The Fringe is 'popping up' in an enormous four storey Victorian warehouse which, interestingly, was originally used to stable horses after long days pulling boats along the canal (the horse riding nerd inside me was pleased to note the original markings of the stalls still visible on the second floor). Visit the website here to get an official run down on what each part of the building will offer: expect buzzing lounges and bars, big screens, street food, workspaces and sumptuous private suites.
We hopped on board a Water Chariot canal boat at Limehouse dock and cruised along the canal towards the Olympic stadium. Water Chariots will be running boats too and from The Fringe throughout the games and will have sole access to the canal system for the duration.
Upon arrival we crowded into the ground floor bar where we sampled some fantastic cocktails created especially for the The Fringe by Sweet & Chilli (the Ginford Christy, as the name suggests, was a clear winner) before embarking on a tour of the four floors and courtyard that will make up the venue. The building is currently bare bones but I think when it’s finished it will have an amazing, eclectic vibe - industrial, temporary and arty (as befits the area) with a lux finish. Artwork by Tim Flach nods to the buildings equestrian past but when it's finished it will also boast work by Charlotte Cory, as well as furniture by Swiss designers Vitra and some humongous crystal chandlers by Baccarat.
The courtyard and first floor spaces will be a mixture of bars and lounge areas with space to work and dine whilst watching the games via LCD screens. The third and fourth floors are available for private hire (for a cool £15,000 or £50,000 a day respectively). The third floor comprises three interconnecting rooms and the emphasis is on a fully customiseable space which can be re-dressed to cater for any situation be it a sit down banquet or a disco. The fourth floor houses the Penthouse suite. Flanked on three sides by large windows which can be opened up if the sun has his hat on or (as was the case on Thursday night) bolted against the freezing wind the view of the stadium is incredible. When the crowd inside is roaring I couldn't imagine a better place to watch the games.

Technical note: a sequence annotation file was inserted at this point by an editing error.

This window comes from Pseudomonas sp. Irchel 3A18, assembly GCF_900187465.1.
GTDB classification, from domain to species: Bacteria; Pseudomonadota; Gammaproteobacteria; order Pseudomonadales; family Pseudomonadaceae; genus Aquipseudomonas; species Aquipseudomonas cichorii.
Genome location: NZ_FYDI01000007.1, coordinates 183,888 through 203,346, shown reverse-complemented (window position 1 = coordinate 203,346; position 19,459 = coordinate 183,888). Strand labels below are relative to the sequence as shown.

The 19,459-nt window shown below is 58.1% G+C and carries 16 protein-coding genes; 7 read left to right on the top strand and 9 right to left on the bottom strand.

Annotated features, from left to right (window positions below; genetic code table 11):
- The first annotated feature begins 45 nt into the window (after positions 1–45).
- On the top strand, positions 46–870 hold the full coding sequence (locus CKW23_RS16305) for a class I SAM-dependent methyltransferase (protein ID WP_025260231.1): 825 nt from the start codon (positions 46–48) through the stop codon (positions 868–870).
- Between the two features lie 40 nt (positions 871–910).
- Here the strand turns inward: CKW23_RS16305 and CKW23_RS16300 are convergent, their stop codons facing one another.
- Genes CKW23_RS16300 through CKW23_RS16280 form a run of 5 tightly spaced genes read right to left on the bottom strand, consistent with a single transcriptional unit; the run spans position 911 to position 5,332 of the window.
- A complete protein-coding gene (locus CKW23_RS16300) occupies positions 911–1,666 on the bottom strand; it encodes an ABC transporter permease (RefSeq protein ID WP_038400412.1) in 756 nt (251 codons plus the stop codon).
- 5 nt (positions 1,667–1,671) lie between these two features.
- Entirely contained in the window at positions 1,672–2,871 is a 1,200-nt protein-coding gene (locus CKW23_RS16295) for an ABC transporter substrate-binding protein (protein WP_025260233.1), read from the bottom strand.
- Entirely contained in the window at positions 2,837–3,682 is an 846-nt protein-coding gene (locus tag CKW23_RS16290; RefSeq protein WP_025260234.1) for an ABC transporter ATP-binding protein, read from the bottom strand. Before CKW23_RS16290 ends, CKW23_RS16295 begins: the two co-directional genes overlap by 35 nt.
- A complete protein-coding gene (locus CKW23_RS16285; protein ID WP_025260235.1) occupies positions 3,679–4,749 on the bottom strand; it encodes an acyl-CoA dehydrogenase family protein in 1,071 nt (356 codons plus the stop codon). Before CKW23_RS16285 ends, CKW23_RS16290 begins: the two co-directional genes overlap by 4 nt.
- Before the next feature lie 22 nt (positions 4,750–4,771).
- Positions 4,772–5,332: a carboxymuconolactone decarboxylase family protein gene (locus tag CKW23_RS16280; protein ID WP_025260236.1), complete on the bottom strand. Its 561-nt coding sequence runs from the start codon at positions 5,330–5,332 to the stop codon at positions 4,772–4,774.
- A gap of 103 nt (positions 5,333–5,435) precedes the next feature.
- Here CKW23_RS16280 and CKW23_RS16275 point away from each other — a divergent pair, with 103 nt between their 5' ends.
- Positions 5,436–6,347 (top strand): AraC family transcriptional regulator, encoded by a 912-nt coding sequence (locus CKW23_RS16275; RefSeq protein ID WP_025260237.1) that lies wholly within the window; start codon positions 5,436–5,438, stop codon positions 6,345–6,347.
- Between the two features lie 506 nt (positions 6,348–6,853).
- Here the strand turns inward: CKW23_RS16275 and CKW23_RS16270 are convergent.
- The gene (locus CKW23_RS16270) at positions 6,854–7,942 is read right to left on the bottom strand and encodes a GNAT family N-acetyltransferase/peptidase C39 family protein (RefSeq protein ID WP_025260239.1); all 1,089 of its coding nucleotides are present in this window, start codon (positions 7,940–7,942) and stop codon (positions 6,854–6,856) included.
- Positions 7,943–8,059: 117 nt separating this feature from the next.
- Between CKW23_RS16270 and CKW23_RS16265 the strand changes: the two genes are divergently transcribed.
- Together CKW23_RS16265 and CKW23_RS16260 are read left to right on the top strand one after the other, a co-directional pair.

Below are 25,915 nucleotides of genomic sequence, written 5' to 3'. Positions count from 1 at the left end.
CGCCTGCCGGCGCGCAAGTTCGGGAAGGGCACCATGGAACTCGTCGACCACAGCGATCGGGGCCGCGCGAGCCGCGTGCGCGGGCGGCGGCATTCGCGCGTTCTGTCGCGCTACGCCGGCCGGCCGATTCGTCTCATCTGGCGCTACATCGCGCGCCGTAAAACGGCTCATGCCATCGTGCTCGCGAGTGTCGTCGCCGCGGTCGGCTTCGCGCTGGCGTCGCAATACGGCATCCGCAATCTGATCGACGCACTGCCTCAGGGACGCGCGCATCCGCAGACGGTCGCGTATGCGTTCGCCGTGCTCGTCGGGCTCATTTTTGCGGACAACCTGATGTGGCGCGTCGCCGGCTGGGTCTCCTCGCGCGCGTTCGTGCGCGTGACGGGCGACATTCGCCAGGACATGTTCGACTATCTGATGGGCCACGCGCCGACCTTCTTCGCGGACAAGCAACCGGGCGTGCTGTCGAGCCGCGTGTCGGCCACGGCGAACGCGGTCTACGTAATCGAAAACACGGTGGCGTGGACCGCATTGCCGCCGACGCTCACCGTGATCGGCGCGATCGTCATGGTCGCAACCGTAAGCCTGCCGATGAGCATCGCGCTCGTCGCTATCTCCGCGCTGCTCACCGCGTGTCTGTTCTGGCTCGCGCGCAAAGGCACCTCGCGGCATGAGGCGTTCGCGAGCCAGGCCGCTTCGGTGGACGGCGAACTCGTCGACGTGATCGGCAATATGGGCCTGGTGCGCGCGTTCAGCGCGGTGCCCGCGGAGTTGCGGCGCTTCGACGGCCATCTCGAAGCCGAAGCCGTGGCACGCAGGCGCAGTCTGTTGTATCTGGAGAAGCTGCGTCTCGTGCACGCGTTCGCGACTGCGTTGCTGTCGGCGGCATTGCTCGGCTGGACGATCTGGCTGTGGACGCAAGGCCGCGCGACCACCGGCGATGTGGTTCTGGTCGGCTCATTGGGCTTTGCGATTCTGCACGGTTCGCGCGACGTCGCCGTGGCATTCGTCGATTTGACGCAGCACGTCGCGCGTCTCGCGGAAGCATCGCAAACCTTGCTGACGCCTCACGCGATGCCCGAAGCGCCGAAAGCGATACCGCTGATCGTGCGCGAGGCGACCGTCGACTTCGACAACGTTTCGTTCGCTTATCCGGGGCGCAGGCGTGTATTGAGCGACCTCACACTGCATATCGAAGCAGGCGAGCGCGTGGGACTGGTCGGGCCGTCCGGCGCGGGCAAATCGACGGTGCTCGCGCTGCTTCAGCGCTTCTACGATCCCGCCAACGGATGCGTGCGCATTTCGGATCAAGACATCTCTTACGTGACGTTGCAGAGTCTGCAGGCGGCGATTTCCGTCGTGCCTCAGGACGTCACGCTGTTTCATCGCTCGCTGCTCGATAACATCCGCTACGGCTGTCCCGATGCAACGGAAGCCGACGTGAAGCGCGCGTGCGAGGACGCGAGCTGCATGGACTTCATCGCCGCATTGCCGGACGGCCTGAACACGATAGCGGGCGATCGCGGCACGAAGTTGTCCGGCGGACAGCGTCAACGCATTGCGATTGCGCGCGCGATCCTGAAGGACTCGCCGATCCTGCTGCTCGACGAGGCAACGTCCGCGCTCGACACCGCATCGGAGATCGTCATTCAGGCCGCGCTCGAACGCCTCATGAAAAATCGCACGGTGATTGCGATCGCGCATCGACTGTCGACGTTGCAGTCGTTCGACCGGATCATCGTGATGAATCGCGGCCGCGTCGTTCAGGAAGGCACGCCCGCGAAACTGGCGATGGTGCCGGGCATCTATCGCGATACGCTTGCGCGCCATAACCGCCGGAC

Here were able to sample some truly delectable canapes by Rhubarb (who will be providing all the bespoke catering for the duration of the games) that I will remember until the day I die. These guys are truly knock out and will be on hand to dream up bespoke catering solutions.
I was really glad to get the chance to see the space before it's fully transformed - The building has so much character on it's own I think it's going to be breathtaking when finished. I lived in a warehouse in Hackney Wick for a few months back in 2010 (when I started blogging in fact) so I know the area a little. This whole area of London fascinates me because you can visualise it’s industrial past so clearly. The canal system which carves up the River Lea is lined with some beautiful bricks and mortar warehouse buildings, a legacy of the various chemical companies that were based in the area. These warehouse buildings belong to a bye gone era and are unlikely to be be replaced with anything but flats built from breeze blocks so I was pleased to see one being re-purposed for something so modern and ambitious.